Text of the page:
Unless we completely cut off all communication with the world, it is impossible not to be bombarded by an avalanche of daily news and updates on how the present public health situation is impacting our lives. Some of the news is a bit scary while some is heartwarming. Some reports leave us flustered, while others provide hope. Some reports focus on the darkness in humanity while others focus on stories of caring for each other.
One subject that is heard more and more each day is the argument that some current policies are in violation of our constitutional rights. The argument has taken on a bit of a: "if you don't agree with me, you are not a true patriot" flavor. By this I mean that for some, the only "right American stand" is to go against our current governor's directives because "if you truly believe in the constitution, that is what you will do". One side argues, "To stay safe, and for the good of the majority, we must surrender some rights for a time". The other counters with "not at the cost of my individual rights under the constitution as I understand it".
Because of my academic training, I can formulate an argument for both sides. I think that it behooves us to try to understand views that are in opposition to our beliefs. Not necessarily to change our mind but seek to understand the perspective of another. In understanding each other, we have a better chance of finding common ground.
That is my academic training; my training as a missionary calls on me to look at what is going on around me through eyes focused on the cultural dynamics that may be at play in what I see. Cultural observation brings to the forefront the passion for the individual rights of citizens of our great nation. Part of the treasured heritage of our history as a nation is the sacrifices made to ensure those rights. One of the greatest cultural statements in our country is: "I may not agree with what they say, but I will defend their right to say it".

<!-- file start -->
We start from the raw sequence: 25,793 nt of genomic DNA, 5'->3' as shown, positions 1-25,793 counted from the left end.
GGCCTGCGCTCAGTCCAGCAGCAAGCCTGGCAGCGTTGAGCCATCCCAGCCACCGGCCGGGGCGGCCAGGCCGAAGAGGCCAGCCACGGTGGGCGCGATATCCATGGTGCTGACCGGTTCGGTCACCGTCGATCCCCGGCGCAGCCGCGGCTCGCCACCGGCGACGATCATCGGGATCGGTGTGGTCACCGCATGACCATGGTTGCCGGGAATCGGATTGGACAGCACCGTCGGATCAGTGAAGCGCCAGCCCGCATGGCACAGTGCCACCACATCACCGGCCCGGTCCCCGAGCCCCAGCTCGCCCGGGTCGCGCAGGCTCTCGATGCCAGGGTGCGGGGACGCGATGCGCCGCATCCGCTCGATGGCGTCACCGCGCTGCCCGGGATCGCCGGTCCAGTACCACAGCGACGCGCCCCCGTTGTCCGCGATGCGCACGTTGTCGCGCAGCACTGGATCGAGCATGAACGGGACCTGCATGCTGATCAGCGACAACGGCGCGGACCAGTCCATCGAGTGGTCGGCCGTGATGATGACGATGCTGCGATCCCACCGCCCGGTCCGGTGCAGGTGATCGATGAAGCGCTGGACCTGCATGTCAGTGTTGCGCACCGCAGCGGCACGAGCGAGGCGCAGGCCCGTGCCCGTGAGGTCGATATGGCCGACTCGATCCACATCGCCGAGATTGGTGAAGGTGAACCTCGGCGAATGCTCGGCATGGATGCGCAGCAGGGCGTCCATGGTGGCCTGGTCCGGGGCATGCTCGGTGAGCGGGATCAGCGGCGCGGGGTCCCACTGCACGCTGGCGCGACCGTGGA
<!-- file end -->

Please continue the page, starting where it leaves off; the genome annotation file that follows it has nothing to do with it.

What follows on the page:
The problem with that cultural value is that sometimes we bring it into our relationship with Christ. We view Christianity through lenses that are focused on our individual needs, wants, and points of view. When speaking on our baptism, Paul writes in Romans 6:6 [We know that our old self was crucified with Him in order that the body of sin might be brought to nothing, so that we would no longer be enslaved to sin.] Crucified with Him means our old self was nailed on the cross and died.
While we may continue to disagree as citizens on a number of things, as is our right as part of this nation; let us not confuse the reality of our citizenship in this earthly nation with our citizenship in our heavenly home. Being citizens of HIs kingdom calls for a perspective that is not focused on ourselves but on Him and each other.
Have a blessed day